New York City is the largest rollout of ranked ballots in human history

More on it soon. For now, the data.

Jurisdictions not included are: other Progressive Era adoptions (hard to imagine those populations being bigger), U.S. adoptions since late April 2021 (ditto), adoptions for military/overseas voters (ditto and see link), and state/provincial/municipal adoptions in other countries (ditto).

For various reasons, population does not reflect the pool of eligible voters.

Ballot exhaustion, STV edition

In a ranked-choice election, ballot exhaustion refers to the share of ballots that do not continue to the final round of counting. A ballot exhausts because the voter has not ranked a front-runner (should one exist). Analyses of single-seat elections sometimes show that, due to ballot exhaustion, the winner was not supported by a majority of voters. According to FairVote, this has occurred in 27.6 percent of modern “instant-runoff” races (which had three or more candidates).

What about ballot exhaustion in multi-seat elections (i.e., under STV)? This is a concern for the seat-maximizing party (taken here to include multi-party coalitions and party-like entities). If ballots do not flow among co-partisans — e.g., due to bullet voting for only the most popular candidate(s) — ballot exhaustion can be blamed for having changed a seat distribution. (I will not cover vote leakage here, which is a separate but related issue.)

The plot below gives rates of ballot exhaustion for three historic cases. Two of them, Cincinnati and Worcester (MA), were the subject of my 2018 article in Electoral Studies. Robert Winters provides the data for Cambridge (MA), which still uses STV. (See this blog post, with thanks to Mirya Holman, for a sense of more recent data.)

These figures are based on total ballots cast, not the valid-ballot totals, but a quick look at the data suggests they wouldn’t change too much (although they would be somewhat higher).

Also, these figures are based on exhausted ballots from the penultimate round of counting. Why? Say we have two parties squaring off. Competition is for the final seat, which either of these can win. Computing exhaustion from the final-round count would be akin to including votes for the ‘main loser’ in an IRV contest. Neither of the papers above does this.

I make no claims about what is a “normal” rate of ballot exhaustion under STV.

That said, it is possible to speculate about the variation. Worcester likely had the highest rates due to its weak Democratic Party (i.e., one that could not, for whatever reason, deter ‘excess’ candidate entry). Another factor in at least two cites was that large numbers of independents (and the very rare third party) often (but not always) ran hopeless campaigns, and their voters do not seem to have sent votes back to the “majors” (at least in large number). In Worcester’s first election, for example, there were 152 candidates to the nine-seat council (and 126 counting rounds, due to batch elimination). In Cincinnati, by contrast, the party organizations were both strong and adept at electioneering. Also, Cincinnati was a ‘movement model’ for STV adoptions elsewhere, so people took great pains to ‘get it right.’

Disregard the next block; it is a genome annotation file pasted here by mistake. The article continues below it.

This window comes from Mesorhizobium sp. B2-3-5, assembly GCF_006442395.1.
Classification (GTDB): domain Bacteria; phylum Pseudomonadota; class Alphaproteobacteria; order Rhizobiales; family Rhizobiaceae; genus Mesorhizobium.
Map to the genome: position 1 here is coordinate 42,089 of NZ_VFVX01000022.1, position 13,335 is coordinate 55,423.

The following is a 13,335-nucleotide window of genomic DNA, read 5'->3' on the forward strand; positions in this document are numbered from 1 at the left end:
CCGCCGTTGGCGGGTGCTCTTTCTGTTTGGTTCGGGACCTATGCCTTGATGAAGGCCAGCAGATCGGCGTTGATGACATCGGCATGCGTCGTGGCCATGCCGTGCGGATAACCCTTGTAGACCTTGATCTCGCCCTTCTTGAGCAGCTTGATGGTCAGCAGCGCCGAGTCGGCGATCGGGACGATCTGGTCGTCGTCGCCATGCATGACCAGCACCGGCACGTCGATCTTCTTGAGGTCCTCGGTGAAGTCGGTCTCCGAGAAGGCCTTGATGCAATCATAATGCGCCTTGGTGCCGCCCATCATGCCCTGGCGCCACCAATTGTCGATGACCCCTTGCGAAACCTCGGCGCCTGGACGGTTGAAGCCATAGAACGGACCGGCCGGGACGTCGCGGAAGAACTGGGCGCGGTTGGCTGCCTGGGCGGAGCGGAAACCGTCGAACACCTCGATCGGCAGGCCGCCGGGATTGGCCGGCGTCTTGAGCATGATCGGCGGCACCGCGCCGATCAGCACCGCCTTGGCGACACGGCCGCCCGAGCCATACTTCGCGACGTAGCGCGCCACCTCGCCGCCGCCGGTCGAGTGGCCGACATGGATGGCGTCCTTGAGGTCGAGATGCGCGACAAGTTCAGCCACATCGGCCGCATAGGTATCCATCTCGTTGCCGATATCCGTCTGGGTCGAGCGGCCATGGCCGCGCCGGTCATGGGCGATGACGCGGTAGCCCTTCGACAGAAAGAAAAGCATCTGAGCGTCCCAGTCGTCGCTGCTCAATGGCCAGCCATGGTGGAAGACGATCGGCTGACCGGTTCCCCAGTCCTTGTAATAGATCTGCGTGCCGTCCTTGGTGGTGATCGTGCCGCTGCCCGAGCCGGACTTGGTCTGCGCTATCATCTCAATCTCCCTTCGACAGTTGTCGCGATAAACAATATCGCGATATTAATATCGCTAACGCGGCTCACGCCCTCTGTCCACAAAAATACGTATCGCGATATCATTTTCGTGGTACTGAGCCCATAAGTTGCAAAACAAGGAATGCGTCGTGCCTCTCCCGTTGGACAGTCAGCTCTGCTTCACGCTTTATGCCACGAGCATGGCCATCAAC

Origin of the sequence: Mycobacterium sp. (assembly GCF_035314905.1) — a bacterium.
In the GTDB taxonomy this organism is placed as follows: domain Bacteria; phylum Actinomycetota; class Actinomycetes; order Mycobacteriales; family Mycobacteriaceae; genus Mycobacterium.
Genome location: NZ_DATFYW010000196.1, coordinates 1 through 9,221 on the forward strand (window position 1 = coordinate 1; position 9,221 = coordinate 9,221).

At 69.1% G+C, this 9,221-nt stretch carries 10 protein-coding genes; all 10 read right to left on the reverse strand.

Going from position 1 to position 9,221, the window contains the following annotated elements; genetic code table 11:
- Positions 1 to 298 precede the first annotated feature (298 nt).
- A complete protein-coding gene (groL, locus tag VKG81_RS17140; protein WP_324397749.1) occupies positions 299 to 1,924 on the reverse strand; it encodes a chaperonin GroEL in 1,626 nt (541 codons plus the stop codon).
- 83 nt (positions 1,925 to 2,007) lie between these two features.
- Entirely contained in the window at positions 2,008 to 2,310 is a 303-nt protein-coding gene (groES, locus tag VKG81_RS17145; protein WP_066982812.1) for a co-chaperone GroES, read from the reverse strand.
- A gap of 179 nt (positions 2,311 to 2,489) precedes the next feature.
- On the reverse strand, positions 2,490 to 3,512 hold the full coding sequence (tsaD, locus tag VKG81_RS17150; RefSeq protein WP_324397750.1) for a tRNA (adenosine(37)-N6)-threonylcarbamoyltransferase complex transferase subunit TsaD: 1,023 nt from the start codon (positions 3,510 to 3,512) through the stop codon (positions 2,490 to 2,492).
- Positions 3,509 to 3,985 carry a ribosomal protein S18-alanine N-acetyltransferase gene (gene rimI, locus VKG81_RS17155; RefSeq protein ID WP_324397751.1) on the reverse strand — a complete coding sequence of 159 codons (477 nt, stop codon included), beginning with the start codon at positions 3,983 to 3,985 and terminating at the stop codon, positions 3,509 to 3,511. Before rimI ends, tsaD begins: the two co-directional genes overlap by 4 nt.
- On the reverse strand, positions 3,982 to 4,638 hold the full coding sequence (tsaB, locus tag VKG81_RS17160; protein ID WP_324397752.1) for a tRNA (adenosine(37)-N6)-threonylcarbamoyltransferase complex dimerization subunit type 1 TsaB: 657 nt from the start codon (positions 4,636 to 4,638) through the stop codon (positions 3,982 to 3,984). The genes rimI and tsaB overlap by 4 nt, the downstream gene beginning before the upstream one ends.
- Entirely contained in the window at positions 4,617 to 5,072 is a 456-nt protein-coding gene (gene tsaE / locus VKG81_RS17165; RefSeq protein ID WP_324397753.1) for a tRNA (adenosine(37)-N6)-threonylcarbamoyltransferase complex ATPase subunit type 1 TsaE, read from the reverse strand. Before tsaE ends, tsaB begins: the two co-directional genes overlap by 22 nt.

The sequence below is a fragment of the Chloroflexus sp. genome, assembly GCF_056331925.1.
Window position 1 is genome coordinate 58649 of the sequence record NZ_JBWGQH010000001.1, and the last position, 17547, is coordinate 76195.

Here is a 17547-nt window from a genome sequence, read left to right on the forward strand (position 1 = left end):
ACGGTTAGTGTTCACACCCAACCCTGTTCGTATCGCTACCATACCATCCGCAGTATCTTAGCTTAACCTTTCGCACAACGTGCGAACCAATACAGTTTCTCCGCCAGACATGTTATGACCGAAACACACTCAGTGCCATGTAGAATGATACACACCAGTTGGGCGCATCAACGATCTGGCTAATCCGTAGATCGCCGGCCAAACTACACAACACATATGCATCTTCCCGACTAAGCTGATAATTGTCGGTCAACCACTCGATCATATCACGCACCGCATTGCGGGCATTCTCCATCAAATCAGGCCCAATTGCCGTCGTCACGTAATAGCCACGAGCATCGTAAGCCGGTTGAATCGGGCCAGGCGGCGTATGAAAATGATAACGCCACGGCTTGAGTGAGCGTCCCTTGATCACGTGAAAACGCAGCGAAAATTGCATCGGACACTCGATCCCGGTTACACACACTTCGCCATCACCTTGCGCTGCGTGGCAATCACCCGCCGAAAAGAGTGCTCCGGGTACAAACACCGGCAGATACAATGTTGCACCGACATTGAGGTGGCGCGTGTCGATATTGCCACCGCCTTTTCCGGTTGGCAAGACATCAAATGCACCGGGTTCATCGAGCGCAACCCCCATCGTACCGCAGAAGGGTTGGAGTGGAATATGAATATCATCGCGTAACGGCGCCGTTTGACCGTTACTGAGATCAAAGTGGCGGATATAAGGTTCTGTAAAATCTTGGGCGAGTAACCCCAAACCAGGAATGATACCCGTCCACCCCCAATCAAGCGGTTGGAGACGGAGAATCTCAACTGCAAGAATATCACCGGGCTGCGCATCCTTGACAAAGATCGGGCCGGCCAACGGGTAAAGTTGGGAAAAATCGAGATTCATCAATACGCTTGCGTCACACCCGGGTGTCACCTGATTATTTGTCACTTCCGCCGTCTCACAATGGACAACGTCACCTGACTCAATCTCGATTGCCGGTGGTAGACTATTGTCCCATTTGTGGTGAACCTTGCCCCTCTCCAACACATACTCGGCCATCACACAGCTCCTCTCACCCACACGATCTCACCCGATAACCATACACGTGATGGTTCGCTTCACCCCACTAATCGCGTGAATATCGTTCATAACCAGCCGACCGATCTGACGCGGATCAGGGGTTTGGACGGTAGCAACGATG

I say more about all this in a very big project wrapping up. If ballot exhaustion matters, there are ways to deal with it. Here’s one. Here’s another — although it is not the main reason for that proposal.

Very short reading list on parties

NOTE: I wrote this for folks in the ballot-reform community. It is not an exhaustive bibliography.

How strategic coordination (elite cues to voters), not strategic voting (voters trying to figure out who can win), is what to think about when choosing/evaluating an electoral system:

– Cox, Gary. 1997. Making Votes Count: Strategic Coordination in the World’s Electoral Systems. Cambridge University Press.

On elite cues in local politics, despite nonpartisan elections:

– Holman, Mirya R. and J. Celeste Lay. 2020. “Are You Picking Up What I Am Laying Down? Ideology in Low-Information Elections.” Urban Affairs Review, early version.

– Lucas, Jack. 2020. “Do ‘Non-Partisan’ Municipal Politicians Match the Partisanship of Their Constituents?” Urban Affairs Review, early version.

On the tendency of parties and party-like formations to emerge in legislatures, then organize voters (American politics):

– Aldrich, John. 2011. Why Parties? A Second Look. University of Chicago Press.

On the same tendency, but among interest groups (American and comparative politics):

– Bawn, Kathleen, Martin Cohen, David Karol, Seth Masket, Hans Noel and John Zaller. “A Theory of Political Parties: Groups, Policy Demands and Nominations in American Politics.” Perspectives on Politics 10 (3): 571-597.

On the tendency of both pressures (legislative imperatives, interest-group resilience) to ‘re-colonize’ politics in the wake of reform (American politics):

– Masket, Seth. 2016. The Inevitable Party: Why Attempts to Kill the Party System Fail and How they Weaken Democracy. Oxford University Press.

On the existence of legislative parties under local-level nonpartisan elections:

– Burnett, Craig. 2017. “Even city councils with nonpartisan elections can’t escape party politics.” LSE US Centre, December 4 (based on his article in Party Politics).

– Santucci, Jack. 2018. “Evidence of a Winning-cohesion Tradeoff under Multi-winner Ranked-choice Voting.” Electoral Studies 52: 128-138.

On the role of political parties in “linking” voters to government and, by extension, public policy (comparative politics):

– Dalton, Russell J., David M. Farrell, and Ian McAllister. 2011. Political Parties and Democratic Linkage: How Parties Organize Democracy. Oxford University Press.